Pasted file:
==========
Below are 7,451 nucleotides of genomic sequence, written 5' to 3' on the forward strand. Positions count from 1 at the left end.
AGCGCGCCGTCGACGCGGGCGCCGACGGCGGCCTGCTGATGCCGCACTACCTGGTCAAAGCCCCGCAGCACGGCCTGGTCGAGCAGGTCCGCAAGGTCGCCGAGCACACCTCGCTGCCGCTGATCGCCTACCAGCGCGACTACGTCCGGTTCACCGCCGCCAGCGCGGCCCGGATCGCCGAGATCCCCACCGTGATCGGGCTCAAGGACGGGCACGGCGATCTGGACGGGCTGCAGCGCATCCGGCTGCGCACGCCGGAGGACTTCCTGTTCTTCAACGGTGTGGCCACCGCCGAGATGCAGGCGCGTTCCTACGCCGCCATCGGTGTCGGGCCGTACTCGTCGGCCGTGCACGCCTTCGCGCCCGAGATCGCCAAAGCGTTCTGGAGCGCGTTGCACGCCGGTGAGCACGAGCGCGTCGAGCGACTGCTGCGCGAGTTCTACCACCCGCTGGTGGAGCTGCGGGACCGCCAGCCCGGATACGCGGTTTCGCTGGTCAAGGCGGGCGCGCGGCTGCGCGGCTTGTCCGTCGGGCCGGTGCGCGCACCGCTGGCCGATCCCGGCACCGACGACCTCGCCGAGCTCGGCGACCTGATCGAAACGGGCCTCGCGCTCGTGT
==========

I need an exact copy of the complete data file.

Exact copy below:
Below are 7,451 nucleotides of genomic sequence, written 5' to 3' on the forward strand. Positions count from 1 at the left end.
AGCGCGCCGTCGACGCGGGCGCCGACGGCGGCCTGCTGATGCCGCACTACCTGGTCAAAGCCCCGCAGCACGGCCTGGTCGAGCAGGTCCGCAAGGTCGCCGAGCACACCTCGCTGCCGCTGATCGCCTACCAGCGCGACTACGTCCGGTTCACCGCCGCCAGCGCGGCCCGGATCGCCGAGATCCCCACCGTGATCGGGCTCAAGGACGGGCACGGCGATCTGGACGGGCTGCAGCGCATCCGGCTGCGCACGCCGGAGGACTTCCTGTTCTTCAACGGTGTGGCCACCGCCGAGATGCAGGCGCGTTCCTACGCCGCCATCGGTGTCGGGCCGTACTCGTCGGCCGTGCACGCCTTCGCGCCCGAGATCGCCAAAGCGTTCTGGAGCGCGTTGCACGCCGGTGAGCACGAGCGCGTCGAGCGACTGCTGCGCGAGTTCTACCACCCGCTGGTGGAGCTGCGGGACCGCCAGCCCGGATACGCGGTTTCGCTGGTCAAGGCGGGCGCGCGGCTGCGCGGCTTGTCCGTCGGGCCGGTGCGCGCACCGCTGGCCGATCCCGGCACCGACGACCTCGCCGAGCTCGGCGACCTGATCGAAACGGGCCTCGCGCTCGTGT